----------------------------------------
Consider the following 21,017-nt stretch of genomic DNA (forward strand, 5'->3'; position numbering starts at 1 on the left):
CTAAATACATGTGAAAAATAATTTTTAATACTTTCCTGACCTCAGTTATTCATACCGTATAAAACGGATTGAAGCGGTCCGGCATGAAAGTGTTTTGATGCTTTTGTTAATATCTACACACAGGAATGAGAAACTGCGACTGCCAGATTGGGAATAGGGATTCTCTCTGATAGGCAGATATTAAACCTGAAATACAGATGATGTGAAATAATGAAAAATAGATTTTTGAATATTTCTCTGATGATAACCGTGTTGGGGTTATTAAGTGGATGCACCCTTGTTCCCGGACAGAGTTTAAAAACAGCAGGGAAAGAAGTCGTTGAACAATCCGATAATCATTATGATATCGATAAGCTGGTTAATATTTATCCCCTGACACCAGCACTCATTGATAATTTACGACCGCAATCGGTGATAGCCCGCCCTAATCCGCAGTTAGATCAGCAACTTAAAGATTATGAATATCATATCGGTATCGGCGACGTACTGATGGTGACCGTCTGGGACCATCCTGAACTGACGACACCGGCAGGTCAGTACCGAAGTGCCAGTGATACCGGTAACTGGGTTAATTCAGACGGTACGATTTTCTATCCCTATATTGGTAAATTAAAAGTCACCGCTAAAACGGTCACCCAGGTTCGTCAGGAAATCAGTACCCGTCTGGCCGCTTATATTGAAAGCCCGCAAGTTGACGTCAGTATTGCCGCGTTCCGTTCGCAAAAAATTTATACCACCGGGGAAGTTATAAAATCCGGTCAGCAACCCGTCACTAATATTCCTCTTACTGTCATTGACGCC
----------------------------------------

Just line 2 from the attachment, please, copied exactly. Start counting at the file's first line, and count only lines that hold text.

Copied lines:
CTAAATACATGTGAAAAATAATTTTTAATACTTTCCTGACCTCAGTTATTCATACCGTATAAAACGGATTGAAGCGGTCCGGCATGAAAGTGTTTTGATGCTTTTGTTAATATCTACACACAGGAATGAGAAACTGCGACTGCCAGATTGGGAATAGGGATTCTCTCTGATAGGCAGATATTAAACCTGAAATACAGATGATGTGAAATAATGAAAAATAGATTTTTGAATATTTCTCTGATGATAACCGTGTTGGGGTTATTAAGTGGATGCACCCTTGTTCCCGGACAGAGTTTAAAAACAGCAGGGAAAGAAGTCGTTGAACAATCCGATAATCATTATGATATCGATAAGCTGGTTAATATTTATCCCCTGACACCAGCACTCATTGATAATTTACGACCGCAATCGGTGATAGCCCGCCCTAATCCGCAGTTAGATCAGCAACTTAAAGATTATGAATATCATATCGGTATCGGCGACGTACTGATGGTGACCGTCTGGGACCATCCTGAACTGACGACACCGGCAGGTCAGTACCGAAGTGCCAGTGATACCGGTAACTGGGTTAATTCAGACGGTACGATTTTCTATCCCTATATTGGTAAATTAAAAGTCACCGCTAAAACGGTCACCCAGGTTCGTCAGGAAATCAGTACCCGTCTGGCCGCTTATATTGAAAGCCCGCAAGTTGACGTCAGTATTGCCGCGTTCCGTTCGCAAAAAATTTATACCACCGGGGAAGTTATAAAATCCGGTCAGCAACCCGTCACTAATATTCCTCTTACTGTCATTGACGCC